The purpose of this paper is to debate the pros and cons of Citigroup's entry into the Chinese financial market and their ability to adapt to this foreign culture. Team B debated both sides of the case with strong arguments for and against Citigroup's ability to adapt. The paper will present both sides and conclude with Team B's final agreement on Citigroup's success or failure to adapt in the Chinese financial market. Historical Operations
Citibank has operated in China for more than a century and has a long history of goodwill in the country. The company began operating in China in 1902, and by 1930 was one of the country's largest and most important banks. Citibank had branches in nine cities, but the emergence of the Communist revolution meant that those branches were subsequently closed. Citibank reopened an office in Shenzen in 1984 and slowly began to rebuild its base and reopen its ties with the Chinese government. Adaptability and Failure to Overcome Environmental Factors
Citibank has been in the Chinese landscape and financial geography, essentially since the beginning of foreign investment and financial dealings in China. Since China entered the World Trade Organization (WTO), many other financial institutions have been given the opportunity to compete in the Chinese market and the foothold Citibank established was squandered by the company and all but lost. As we will prove, Citibank failed to leverage their first to compete position in access, services, licensing, human resource issues, and branch networking. Licensing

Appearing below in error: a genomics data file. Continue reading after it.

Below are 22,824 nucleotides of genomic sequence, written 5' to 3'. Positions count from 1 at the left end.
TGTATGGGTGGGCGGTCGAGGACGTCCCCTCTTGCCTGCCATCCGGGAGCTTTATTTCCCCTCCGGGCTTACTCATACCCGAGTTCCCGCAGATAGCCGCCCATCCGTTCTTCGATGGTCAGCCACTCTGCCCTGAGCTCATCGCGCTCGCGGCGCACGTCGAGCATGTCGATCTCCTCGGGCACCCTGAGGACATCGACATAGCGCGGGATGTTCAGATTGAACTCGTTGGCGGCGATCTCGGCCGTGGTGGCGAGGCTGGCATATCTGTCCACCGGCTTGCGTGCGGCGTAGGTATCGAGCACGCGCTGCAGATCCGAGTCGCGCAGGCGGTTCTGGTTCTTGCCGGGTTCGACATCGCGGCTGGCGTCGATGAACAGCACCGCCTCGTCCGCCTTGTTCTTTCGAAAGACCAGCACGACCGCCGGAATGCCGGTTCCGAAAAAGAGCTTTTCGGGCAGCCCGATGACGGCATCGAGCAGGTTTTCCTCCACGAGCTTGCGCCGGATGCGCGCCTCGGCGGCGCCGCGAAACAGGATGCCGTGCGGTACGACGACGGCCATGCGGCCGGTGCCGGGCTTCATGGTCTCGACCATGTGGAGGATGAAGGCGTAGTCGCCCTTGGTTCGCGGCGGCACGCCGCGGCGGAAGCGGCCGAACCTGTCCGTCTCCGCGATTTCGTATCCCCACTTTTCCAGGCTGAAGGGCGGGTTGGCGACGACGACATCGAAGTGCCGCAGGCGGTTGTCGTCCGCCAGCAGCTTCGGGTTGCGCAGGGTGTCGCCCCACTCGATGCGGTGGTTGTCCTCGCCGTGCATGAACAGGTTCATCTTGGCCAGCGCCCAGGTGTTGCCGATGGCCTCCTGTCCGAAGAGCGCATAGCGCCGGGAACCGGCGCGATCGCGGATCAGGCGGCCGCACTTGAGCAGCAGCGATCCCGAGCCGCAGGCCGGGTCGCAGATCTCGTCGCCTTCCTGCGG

Before China's WTO membership, Citibank was licensed only to provide corporate banking services to foreign invested enterprises (Pearce & Robinson, 2004, p. 30-2). Since the WTO induction, the licensing has not increased much more than any other company that was not afforded the huge head start that Citibank had. Human Resource Issues
Citibank has set a standard in the financial world in leadership...